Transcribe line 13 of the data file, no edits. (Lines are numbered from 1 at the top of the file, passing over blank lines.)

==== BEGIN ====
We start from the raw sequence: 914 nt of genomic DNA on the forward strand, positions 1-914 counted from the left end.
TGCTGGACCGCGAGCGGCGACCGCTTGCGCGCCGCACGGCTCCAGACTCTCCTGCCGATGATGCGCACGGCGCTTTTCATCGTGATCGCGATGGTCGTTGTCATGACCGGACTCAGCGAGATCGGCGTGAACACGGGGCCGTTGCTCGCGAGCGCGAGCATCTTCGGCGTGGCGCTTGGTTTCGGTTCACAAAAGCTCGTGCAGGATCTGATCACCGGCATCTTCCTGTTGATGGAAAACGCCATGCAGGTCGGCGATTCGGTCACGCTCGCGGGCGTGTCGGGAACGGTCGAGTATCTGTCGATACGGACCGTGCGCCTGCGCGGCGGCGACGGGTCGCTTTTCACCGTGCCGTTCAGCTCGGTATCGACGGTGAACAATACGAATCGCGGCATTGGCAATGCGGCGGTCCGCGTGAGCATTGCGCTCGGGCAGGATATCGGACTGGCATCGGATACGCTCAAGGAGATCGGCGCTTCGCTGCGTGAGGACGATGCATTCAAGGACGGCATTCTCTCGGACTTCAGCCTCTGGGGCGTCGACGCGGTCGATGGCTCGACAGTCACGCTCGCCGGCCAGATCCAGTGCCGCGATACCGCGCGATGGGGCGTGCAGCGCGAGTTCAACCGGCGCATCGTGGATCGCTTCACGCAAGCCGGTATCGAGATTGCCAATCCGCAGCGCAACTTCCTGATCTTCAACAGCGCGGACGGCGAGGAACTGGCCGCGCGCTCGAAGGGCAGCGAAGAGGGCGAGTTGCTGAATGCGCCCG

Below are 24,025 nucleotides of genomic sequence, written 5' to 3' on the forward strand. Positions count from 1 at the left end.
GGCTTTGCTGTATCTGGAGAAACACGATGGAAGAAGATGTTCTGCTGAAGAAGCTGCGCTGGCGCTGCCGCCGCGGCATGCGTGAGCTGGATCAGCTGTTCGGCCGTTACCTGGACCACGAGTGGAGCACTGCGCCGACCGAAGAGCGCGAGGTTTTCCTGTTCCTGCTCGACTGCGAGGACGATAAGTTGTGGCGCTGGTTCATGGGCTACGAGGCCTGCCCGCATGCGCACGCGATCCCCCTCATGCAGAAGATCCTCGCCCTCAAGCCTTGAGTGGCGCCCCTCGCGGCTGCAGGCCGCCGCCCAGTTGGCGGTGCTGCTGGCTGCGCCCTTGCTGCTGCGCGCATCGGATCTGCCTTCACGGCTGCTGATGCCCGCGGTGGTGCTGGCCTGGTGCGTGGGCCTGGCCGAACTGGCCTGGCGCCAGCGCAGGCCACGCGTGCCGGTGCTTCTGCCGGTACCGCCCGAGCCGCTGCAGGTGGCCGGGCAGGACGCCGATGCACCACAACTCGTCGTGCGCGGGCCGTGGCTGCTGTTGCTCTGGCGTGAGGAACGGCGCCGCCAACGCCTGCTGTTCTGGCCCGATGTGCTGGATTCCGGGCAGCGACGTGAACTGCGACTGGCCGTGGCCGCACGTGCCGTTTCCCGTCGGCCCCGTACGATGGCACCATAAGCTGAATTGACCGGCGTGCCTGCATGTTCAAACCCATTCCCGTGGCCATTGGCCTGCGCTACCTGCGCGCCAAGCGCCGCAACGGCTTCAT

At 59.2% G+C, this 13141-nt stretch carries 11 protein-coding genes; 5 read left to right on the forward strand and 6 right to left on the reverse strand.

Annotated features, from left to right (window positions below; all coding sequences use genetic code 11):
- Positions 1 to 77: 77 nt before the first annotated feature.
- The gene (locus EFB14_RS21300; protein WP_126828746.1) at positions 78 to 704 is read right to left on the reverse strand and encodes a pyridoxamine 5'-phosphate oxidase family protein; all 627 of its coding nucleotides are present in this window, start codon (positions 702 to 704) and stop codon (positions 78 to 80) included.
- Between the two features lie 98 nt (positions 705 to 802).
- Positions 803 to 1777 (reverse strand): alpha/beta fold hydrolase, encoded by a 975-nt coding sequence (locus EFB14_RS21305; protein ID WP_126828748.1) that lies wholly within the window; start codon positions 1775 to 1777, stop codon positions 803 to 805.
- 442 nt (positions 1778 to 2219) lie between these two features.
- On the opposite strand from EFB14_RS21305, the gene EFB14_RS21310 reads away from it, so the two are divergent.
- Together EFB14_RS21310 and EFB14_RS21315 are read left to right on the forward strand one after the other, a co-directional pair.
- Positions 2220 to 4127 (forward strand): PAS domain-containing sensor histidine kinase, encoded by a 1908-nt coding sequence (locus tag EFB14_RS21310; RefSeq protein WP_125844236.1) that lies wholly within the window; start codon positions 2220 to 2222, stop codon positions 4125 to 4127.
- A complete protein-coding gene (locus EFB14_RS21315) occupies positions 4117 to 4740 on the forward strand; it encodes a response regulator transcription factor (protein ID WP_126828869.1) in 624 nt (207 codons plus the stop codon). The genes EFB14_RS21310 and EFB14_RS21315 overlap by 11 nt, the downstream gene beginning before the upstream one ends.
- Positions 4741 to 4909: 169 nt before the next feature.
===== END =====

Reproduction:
- Together EFB14_RS21310 and EFB14_RS21315 are read left to right on the forward strand one after the other, a co-directional pair.